She is a professional harpsichordist. I don’t know if she gives lessons or what.
    Sharing mutual interests (cats also, besides music and catharisme) .made for a memorable visit (I haven’t been back to France since); she played some Couperin for me. I have her name in my address book but somehow remembering her name isn’t as important as remembering the conversations…if you know what I mean.
    She told me some of the history of the church and the local area.

    One time in Foix (taking the old route when the tunnel was closed for repairs) I saw a sign that pointed to the left and indicated Laroque.(it leads directly to a stop light interesection in town)
    Another trip and I decided to explore this other route (one gets tired of going the same way,esp through the construction zone) and found more beautiful countryside to enjoy, somewhat isolated small farms, and a somewhat boring church (the turn off also mentioned the ruin of a castle but by now I’d seen enough old castles/chateaux) but the graveyard was sad in the way they are, wonderful in the way they can be and delightful in an unexpected way.
    One grave had a most ornate monument in iron, incorporating both Christian and Masonic symbols….and tucked away closer to the far wall, a family plot for the Famille Authier….not the same family but certainly the same name of the last Cathar bishop, Pierre Authie/Authier/etc.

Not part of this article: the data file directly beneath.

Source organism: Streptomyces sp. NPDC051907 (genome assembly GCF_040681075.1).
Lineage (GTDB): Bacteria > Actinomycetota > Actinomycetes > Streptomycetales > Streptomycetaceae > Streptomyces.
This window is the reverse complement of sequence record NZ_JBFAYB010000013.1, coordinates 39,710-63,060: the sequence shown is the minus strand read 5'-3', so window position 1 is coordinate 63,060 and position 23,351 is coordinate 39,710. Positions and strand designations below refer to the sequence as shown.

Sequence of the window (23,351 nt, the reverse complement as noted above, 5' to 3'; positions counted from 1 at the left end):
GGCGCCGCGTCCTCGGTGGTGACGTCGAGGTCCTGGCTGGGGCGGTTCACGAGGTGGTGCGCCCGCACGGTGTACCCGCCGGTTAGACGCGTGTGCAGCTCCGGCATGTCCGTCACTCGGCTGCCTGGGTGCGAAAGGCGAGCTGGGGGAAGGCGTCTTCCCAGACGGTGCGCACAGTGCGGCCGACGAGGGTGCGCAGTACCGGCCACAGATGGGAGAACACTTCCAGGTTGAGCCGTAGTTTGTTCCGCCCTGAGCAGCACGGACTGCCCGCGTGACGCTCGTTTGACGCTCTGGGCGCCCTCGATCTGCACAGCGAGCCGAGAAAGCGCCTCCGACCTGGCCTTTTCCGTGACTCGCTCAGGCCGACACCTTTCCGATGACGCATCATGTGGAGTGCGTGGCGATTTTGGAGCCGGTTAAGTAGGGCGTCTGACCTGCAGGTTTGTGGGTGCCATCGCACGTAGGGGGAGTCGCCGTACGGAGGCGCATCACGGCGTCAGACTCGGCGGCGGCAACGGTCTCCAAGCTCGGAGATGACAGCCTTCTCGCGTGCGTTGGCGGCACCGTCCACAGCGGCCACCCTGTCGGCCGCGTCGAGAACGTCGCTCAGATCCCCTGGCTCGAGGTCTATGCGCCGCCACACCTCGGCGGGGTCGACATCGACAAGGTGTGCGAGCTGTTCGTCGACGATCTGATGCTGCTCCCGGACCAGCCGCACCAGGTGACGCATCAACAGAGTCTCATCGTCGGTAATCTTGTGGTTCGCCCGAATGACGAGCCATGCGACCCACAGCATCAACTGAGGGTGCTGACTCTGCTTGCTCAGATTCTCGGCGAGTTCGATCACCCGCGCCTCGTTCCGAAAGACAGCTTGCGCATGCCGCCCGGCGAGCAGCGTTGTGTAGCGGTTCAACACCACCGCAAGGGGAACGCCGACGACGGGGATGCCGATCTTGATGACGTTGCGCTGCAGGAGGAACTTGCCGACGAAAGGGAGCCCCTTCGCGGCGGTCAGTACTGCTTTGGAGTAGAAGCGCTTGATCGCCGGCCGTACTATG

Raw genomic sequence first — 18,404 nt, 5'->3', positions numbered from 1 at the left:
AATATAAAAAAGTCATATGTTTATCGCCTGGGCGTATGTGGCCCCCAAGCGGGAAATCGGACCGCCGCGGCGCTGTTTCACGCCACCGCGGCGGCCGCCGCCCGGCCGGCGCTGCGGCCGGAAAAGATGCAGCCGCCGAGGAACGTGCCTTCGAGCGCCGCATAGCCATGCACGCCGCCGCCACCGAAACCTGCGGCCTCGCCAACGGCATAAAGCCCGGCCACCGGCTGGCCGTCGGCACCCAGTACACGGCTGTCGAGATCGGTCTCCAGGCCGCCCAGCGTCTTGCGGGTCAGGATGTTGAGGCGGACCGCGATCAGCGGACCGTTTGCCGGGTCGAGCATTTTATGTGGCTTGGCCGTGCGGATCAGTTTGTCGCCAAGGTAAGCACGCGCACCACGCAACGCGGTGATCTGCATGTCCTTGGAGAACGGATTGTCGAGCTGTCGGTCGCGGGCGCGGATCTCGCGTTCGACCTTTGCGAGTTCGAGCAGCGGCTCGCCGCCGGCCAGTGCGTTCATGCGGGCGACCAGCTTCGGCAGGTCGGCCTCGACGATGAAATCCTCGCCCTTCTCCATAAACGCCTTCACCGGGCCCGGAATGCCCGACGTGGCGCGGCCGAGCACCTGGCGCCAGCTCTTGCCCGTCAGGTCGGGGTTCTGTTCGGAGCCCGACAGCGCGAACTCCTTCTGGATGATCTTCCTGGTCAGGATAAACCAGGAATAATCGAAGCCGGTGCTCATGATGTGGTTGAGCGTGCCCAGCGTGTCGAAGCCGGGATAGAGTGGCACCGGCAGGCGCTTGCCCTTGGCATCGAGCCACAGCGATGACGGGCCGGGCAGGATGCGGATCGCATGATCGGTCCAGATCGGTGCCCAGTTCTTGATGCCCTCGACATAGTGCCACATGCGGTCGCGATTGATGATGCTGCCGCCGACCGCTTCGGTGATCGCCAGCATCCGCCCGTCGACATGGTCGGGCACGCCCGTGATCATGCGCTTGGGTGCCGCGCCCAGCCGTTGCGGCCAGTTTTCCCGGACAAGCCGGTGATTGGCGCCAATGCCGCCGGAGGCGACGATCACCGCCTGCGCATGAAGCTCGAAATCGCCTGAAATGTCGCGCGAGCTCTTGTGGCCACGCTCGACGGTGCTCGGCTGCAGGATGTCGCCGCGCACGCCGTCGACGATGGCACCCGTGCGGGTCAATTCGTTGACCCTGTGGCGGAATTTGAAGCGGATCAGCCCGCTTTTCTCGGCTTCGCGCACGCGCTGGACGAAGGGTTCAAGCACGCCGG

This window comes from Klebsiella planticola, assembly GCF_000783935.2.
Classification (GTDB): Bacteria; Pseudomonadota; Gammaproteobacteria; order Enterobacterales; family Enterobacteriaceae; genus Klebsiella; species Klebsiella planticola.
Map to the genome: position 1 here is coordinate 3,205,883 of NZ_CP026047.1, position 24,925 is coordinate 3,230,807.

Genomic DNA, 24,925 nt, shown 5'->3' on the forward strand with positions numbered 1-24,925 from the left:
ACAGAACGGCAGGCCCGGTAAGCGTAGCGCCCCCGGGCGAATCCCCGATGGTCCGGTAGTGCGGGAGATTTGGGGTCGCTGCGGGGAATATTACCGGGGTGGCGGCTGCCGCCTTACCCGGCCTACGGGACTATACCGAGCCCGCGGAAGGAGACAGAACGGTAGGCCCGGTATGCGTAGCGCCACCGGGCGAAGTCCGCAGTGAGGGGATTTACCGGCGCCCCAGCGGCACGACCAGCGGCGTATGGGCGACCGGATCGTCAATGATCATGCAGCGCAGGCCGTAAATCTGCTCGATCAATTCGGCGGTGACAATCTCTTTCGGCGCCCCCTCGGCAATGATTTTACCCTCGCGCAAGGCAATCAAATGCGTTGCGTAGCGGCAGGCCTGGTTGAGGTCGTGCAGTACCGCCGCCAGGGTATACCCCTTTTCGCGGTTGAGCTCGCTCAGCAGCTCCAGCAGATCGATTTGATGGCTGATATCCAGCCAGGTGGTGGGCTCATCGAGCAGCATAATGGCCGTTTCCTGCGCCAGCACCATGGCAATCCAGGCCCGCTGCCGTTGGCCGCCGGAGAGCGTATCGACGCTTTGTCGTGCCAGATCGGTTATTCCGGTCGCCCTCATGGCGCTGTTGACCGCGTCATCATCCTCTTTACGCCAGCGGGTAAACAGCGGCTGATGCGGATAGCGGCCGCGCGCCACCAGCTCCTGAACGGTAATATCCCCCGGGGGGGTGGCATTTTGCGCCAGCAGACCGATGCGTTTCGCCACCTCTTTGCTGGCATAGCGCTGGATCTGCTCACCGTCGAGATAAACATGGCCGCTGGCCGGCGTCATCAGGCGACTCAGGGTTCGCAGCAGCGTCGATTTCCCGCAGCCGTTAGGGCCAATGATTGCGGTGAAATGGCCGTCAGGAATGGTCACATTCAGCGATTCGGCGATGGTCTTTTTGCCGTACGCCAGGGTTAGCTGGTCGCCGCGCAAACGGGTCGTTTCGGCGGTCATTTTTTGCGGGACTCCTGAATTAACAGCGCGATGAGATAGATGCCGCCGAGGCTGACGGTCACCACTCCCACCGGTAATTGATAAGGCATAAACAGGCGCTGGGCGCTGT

I get email news from ariegenews.com weekdays so I’ve followed the decline and fall of the textile industries. When I first came to the area (2000) the company by the carrefour heading toward Lavelanet was still open, the windows bright with the fabric designs.

    I love reading your posts they help me keep the good memories fresh and spark older memories to return…
    Should I win the lottery (CA) I would buy a house in the area…it’s all the small things that somehow make life seem fuller and I a richer person for having experienced it. Thank you for sharing the greater Life….

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  6. Well I’ll have to get my walking shoes on when we’re over for easter. I recognise just over half the places you’ve photographed. (Shame on me)

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    1. Now then. Which half 😉 ? You’ll be glad to know your recycling bags are here. I had to order them for delivery here (they won’t go through a letter box) so you’ll have them when next you come. Which is…..?

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  7. Thanks very much. I can’t understand why it’s so difficult to get bags to allow you to recycle?.
    Good Friday. For a week. Don’t know the arrangements yet for splitting time with Abigail in Toulouse and decorating in Laroque… But we’ll definitely see you during our stay.

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    1. It isn’t really, once you’re properly in the system. I’ll explain later! We’re having our daughter here at some point over Easter, but there’s bound to be a moment when we can see each other. Stay in touch!